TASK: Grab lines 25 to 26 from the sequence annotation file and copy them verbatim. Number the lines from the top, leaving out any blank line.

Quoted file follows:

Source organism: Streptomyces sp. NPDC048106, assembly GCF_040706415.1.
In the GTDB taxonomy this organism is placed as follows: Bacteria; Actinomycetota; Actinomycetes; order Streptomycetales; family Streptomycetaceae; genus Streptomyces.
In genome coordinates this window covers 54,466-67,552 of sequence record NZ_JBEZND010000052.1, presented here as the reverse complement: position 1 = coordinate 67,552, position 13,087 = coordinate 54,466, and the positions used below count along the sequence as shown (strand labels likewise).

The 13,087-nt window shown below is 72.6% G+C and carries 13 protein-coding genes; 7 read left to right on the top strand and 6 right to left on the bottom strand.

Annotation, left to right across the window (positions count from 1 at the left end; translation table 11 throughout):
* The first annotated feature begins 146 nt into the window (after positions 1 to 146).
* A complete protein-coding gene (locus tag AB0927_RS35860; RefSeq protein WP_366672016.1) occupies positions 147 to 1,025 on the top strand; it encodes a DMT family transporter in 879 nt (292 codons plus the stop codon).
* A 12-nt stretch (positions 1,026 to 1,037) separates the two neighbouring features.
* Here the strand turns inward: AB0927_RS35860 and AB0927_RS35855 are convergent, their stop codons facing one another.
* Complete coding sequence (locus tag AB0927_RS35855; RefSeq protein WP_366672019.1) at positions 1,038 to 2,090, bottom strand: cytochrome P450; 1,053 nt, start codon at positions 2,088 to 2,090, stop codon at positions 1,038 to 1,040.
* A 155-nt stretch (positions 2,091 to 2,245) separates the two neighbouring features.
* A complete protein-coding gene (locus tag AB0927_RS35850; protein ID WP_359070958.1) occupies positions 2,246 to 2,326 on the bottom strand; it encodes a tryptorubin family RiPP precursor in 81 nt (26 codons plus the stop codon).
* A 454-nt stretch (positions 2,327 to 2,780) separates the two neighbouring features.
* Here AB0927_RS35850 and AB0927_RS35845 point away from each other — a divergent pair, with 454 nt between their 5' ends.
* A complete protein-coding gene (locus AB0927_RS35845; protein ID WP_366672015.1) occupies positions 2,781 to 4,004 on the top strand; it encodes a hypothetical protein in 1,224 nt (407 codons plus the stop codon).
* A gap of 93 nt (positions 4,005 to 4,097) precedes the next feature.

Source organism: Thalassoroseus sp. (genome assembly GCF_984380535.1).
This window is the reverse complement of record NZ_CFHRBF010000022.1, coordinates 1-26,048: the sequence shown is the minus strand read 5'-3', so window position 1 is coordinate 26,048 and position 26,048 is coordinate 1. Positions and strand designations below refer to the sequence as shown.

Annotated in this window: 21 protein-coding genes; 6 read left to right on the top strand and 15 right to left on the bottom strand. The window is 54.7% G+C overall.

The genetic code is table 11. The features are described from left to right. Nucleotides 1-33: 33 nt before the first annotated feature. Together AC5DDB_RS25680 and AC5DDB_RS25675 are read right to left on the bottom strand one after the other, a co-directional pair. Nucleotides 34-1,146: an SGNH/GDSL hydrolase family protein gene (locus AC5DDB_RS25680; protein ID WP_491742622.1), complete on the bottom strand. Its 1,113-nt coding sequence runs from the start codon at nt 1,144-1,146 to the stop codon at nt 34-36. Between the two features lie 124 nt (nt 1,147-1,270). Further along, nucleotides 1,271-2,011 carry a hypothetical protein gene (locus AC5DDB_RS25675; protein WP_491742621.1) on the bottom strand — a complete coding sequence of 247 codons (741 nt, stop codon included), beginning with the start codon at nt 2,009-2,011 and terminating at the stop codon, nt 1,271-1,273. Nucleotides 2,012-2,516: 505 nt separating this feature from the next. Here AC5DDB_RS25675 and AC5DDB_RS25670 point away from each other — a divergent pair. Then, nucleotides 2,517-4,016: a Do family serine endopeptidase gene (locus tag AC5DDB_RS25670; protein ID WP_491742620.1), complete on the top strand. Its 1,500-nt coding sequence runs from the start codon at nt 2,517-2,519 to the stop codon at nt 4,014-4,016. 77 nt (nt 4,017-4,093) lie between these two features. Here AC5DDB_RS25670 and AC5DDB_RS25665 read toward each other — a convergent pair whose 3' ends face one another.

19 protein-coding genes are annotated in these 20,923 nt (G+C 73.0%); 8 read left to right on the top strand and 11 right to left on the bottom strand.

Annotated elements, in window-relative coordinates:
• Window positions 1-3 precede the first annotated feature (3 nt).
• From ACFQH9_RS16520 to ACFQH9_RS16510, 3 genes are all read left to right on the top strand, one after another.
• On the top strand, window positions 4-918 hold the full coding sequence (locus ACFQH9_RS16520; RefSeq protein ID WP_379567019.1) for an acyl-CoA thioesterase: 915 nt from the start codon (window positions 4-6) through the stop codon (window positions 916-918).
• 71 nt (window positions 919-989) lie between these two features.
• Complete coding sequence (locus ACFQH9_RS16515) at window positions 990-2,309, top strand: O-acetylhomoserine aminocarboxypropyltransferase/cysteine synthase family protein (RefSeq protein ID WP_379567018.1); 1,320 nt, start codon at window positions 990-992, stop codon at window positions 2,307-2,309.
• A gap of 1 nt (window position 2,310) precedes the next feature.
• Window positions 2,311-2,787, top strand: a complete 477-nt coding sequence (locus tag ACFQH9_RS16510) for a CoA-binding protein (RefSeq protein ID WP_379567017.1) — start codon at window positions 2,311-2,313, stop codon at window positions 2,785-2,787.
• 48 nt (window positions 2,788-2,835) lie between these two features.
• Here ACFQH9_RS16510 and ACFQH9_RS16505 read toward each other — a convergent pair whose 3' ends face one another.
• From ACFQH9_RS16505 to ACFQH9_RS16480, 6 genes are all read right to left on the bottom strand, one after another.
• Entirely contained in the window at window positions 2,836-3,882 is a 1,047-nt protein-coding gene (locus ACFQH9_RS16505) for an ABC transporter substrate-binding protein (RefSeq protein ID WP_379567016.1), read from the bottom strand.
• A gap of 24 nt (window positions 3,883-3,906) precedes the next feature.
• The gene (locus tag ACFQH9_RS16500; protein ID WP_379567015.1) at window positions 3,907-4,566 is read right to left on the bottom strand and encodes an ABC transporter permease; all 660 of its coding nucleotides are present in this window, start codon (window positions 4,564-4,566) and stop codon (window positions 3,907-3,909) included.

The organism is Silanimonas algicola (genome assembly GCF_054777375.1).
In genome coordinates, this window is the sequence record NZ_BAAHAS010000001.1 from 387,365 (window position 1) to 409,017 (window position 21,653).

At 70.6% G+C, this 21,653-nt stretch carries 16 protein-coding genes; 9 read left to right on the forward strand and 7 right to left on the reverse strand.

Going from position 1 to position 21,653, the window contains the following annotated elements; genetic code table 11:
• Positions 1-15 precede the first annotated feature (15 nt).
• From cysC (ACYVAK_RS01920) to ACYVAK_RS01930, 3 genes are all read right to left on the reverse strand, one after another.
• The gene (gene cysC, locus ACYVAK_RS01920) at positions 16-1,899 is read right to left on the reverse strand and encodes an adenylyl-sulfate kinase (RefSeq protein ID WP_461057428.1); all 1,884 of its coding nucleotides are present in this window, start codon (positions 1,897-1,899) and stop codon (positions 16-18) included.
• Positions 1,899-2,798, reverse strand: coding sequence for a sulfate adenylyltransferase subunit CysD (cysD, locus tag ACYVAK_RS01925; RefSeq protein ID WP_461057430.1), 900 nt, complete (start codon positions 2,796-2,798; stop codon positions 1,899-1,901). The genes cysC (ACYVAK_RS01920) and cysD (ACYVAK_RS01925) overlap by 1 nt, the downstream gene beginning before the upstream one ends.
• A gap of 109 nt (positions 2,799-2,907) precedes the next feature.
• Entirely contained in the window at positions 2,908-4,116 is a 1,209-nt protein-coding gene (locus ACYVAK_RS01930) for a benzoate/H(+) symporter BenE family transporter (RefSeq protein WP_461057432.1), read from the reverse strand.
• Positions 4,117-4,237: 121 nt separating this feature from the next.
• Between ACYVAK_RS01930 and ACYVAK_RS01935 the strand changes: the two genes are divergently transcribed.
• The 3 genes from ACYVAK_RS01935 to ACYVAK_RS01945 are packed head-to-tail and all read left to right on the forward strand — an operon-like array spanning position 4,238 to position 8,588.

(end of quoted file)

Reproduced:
• On the top strand, window positions 4-918 hold the full coding sequence (locus ACFQH9_RS16520; RefSeq protein ID WP_379567019.1) for an acyl-CoA thioesterase: 915 nt from the start codon (window positions 4-6) through the stop codon (window positions 916-918).
• 71 nt (window positions 919-989) lie between these two features.